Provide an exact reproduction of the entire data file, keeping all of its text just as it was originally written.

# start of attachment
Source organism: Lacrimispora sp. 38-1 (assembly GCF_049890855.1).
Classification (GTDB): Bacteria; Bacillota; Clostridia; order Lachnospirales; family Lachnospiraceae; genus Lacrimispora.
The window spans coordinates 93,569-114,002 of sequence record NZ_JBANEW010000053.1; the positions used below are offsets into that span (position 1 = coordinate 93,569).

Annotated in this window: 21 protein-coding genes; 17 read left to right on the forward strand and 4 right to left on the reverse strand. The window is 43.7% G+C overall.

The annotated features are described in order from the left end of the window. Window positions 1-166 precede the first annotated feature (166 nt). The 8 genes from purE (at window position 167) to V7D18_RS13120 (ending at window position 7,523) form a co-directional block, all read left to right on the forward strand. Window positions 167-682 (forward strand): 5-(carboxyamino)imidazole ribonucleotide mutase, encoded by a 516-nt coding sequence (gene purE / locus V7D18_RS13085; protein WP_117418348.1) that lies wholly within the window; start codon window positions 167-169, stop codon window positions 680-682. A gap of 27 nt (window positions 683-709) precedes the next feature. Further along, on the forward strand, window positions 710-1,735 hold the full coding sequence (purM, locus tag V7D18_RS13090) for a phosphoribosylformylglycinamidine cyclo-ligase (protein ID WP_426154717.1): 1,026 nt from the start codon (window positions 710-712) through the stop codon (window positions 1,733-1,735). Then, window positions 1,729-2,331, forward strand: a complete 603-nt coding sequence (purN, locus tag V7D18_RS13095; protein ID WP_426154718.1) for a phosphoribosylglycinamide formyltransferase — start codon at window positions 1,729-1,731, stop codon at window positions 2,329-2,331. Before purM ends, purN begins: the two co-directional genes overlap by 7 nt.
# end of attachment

Source organism: Lacrimispora sp. 38-1 (assembly GCF_049890855.1).
Classification (GTDB): Bacteria; Bacillota; Clostridia; order Lachnospirales; family Lachnospiraceae; genus Lacrimispora.
The window spans coordinates 93,569-114,002 of sequence record NZ_JBANEW010000053.1; the positions used below are offsets into that span (position 1 = coordinate 93,569).

Annotated in this window: 21 protein-coding genes; 17 read left to right on the forward strand and 4 right to left on the reverse strand. The window is 43.7% G+C overall.

The annotated features are described in order from the left end of the window. Window positions 1-166 precede the first annotated feature (166 nt). The 8 genes from purE (at window position 167) to V7D18_RS13120 (ending at window position 7,523) form a co-directional block, all read left to right on the forward strand. Window positions 167-682 (forward strand): 5-(carboxyamino)imidazole ribonucleotide mutase, encoded by a 516-nt coding sequence (gene purE / locus V7D18_RS13085; protein WP_117418348.1) that lies wholly within the window; start codon window positions 167-169, stop codon window positions 680-682. A gap of 27 nt (window positions 683-709) precedes the next feature. Further along, on the forward strand, window positions 710-1,735 hold the full coding sequence (purM, locus tag V7D18_RS13090) for a phosphoribosylformylglycinamidine cyclo-ligase (protein ID WP_426154717.1): 1,026 nt from the start codon (window positions 710-712) through the stop codon (window positions 1,733-1,735). Then, window positions 1,729-2,331, forward strand: a complete 603-nt coding sequence (purN, locus tag V7D18_RS13095; protein ID WP_426154718.1) for a phosphoribosylglycinamide formyltransferase — start codon at window positions 1,729-1,731, stop codon at window positions 2,329-2,331. Before purM ends, purN begins: the two co-directional genes overlap by 7 nt.